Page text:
The early months of 1955 were tumultuous ones for the Montreal Canadiens. In March, as the regular season was winding to an end, Maurice Richard’s suspension roiled the team and, soon enough, the city of Montreal. The Canadiens did get to the finals that spring, but without the Rocket they fell to the Detroit Red Wings, who won their second consecutive Stanley Cup. That was in April. To start May, the news from Montreal was that after 15 seasons and three Cup championships, coach Dick Irvin was moving out and on, to Chicago, where he hoped to resurrect the Black Hawks.
There was plenty of speculation in Montreal, of course, on the matter of who might take Irvin’s place. Canadiens Managing Director Frank Selke was quick to rule out a couple of candidates with experience on the Montreal blueline: Ken Reardon, who was already ensconced in the organization’s front office, was thought to be a GM-in-waiting, while Butch Bouchard still hoped to play another season or two. Former Leaf great Charlie Conacher had experience coaching in Chicago, and when he was seen chatting with Selke, the rumour was quick to spread that he was the man. Another defenceman on the Canadiens roster, Tom Johnson, told a reporter that while he’d heard the names of former Canadiens Leroy Goldsworthy and Toe Blake bandied about, he didn’t think either man would end up in the job: he suspected the new man would be a Quebecer. So maybe Roger Léger, yet another former Canadien (and one more defender), who was coach of Shawinigan in the Quebec league? Billy Reay was mentioned, too, though he was from Winnipeg, an erstwhile Canadien now coaching the Victoria Cougars in the WHL.
By the end May, Maurice Richard was weighing in. No disrespect to his old teammates Léger and Reay, but the Rocket felt — or knew — that it would be his former linemate, Blake, who should be taking charge. “I think Blake is the best of the three men, as he can handle men both on and off the ice,” Richard told reporters on a visit to Timmins, Ontario, to receive an award. “He should get the job over Reay or Léger, although they both have done good jobs.”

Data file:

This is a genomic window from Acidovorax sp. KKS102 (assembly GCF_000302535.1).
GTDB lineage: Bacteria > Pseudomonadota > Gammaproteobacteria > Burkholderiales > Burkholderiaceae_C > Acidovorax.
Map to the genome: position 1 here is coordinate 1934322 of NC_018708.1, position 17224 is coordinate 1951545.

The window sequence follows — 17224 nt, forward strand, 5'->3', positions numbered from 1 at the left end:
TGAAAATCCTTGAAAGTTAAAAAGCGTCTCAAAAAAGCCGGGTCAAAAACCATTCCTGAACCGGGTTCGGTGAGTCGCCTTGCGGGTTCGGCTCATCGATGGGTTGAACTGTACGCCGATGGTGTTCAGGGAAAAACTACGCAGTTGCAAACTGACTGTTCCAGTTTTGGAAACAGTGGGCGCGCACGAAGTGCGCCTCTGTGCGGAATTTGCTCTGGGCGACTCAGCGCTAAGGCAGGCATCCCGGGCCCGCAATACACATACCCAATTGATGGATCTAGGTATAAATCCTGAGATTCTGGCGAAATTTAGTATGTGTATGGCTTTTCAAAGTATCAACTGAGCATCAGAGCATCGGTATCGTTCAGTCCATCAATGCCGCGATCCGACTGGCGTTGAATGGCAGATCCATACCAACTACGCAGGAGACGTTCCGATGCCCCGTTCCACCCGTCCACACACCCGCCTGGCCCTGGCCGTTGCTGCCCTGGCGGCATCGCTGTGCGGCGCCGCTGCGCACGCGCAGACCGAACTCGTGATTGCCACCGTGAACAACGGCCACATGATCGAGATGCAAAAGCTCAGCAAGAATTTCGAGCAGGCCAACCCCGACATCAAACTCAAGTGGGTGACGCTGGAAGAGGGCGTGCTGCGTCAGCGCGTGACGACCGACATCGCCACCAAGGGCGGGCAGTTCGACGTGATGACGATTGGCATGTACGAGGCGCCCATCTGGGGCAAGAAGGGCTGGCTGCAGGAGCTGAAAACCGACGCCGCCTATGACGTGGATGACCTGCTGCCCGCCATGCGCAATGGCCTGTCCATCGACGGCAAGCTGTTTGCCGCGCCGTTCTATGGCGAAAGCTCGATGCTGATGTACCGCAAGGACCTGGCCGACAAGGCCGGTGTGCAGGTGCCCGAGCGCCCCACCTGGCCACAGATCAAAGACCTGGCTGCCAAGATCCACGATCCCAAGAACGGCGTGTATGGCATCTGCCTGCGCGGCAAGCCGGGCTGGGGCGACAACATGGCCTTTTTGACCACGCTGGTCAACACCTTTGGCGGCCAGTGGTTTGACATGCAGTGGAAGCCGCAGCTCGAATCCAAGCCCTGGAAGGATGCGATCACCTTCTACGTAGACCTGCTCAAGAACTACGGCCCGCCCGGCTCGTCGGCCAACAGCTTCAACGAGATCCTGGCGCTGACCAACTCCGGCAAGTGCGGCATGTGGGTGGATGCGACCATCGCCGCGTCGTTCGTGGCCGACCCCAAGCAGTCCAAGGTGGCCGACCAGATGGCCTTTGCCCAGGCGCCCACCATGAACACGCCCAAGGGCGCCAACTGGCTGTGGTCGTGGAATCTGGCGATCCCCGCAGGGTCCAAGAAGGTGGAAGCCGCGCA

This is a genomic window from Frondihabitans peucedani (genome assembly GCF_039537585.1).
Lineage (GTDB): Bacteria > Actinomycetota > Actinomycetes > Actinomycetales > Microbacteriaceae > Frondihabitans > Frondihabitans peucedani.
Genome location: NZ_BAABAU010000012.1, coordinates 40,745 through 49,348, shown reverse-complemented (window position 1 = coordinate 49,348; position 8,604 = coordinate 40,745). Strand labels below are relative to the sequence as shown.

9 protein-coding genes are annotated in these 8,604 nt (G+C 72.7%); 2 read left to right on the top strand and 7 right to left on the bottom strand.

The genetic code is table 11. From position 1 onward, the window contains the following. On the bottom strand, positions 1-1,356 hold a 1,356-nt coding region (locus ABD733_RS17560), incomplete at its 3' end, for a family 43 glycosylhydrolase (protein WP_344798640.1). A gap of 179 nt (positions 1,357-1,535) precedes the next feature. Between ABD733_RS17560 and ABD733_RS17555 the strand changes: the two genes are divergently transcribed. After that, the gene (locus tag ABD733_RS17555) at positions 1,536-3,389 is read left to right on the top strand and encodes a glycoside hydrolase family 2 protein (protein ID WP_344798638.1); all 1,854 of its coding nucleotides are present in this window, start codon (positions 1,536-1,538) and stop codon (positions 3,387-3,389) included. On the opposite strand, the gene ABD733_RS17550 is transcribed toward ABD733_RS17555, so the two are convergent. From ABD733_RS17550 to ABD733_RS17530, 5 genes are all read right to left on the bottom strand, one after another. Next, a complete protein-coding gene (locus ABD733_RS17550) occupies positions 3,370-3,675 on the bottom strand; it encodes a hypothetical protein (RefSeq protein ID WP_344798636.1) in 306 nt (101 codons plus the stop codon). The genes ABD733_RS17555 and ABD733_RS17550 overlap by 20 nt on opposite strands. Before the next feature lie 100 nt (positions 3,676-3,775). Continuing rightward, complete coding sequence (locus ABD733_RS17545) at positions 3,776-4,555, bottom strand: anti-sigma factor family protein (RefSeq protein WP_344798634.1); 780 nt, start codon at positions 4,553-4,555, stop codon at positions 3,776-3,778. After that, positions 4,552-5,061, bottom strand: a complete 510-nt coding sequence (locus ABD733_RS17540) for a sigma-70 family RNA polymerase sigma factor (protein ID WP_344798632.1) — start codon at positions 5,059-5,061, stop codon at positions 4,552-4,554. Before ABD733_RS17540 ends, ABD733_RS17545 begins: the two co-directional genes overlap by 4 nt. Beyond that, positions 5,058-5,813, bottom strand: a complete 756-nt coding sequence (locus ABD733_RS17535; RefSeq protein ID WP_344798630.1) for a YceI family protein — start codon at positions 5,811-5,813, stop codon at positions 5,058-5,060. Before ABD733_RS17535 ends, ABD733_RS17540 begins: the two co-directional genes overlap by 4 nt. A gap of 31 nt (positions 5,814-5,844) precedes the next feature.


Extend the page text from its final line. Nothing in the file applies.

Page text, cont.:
Blake, who was 42 that spring, and a son of Coniston, Ontario, which is now p[art of Sudbury, had been coaching previously in Montreal’s farm system, notably with the Valleyfield Braves of Quebec’s Senior League. As predicted by the Rocket, he was appointed to the job of Canadiens coach 11 days later, on a Wednesday of this date in 1955.
“I am stepping into a big pair of shoes in taking over from Dick Irvin,” Blake said told the press that day. “I have always considered him the best in the league, and with the help of Mr. Selke and Mr. Reardon and the players, we will continue to keep Canadiens hockey name on top. The team won’t let the fans down. I am not going to promise the Stanley Cup, but we will continue as a great fighting club.”
Blake’s first game in charge came that October, when Montreal beat Toronto 2-0 in the opening game of the 1955-56 season. The Stanley Cup that Blake’s Canadiens won the following spring was the first of five in a row, of course, as Blake steered Montreal to eight championships in the 13 years he remained at the helm before retiring in 1968 and handing over to Claude Ruel.
(Image, from the late 1960s: Antoine Desilets, BAnQ Vieux-Montréal)
It was on a Saturday, 21 years ago today, that Maurice Richard died at Montreal’s Hôtel Dieu Hospital at the age of 78. “When he’s worked up,” long-time Canadiens GM Frank Selke once said, “his eyes gleam like headlights. Not a glow, but a piercing intensity. Goalies have said he’s like a motorcar coming on you at night. He is terrifying. He is the greatest hockey player that ever lived. I can contradict myself by saying that 10 or 15 do the mechanics of play better. But it’s results that count. Others play well, build up, eventually get a goal. He is like a flash of lightning. It’s a fine summer day, suddenly.”
(Image: “Maurice Richard et deux jeunes enfants, vers 1957,” Archives de la Ville de Montréal, VM94, Ed-33A)
The redoubtable Gump Worsley was part of four Stanley Cup-winning teams with Montreal in the 1960s. The first championship he was in on came at the start of May in 1965, when he shared the net with Charlie Hodge through a seven-game series against the Chicago Black Hawks. Worsley got the call for the game that decided it at the Forum on May 1 of ’65, and he didn’t disappoint — unless you’re thinking of Chicago fans and their beloved Black Hawks themselves, who were thwarted to the tune of 4-0.
Born in Montreal on a Tuesday of this date in 1929, Worsley would commemorate his career in They Call Me Gump, the entertaining 1975 memoir he wrote with Tim Moriarty’s aid. “Nothing has ever matched the thrill,” they wrote therein of climbing the championship heights in ’65. “The first Cup victory is always the biggest moment in a hockey player’s life.”
Worsley recalled shaking hands with the Black Hawks after that final game at the Forum, and thinking how grateful he was that he’d persevered through tough times in the early days of his career to make it to this point.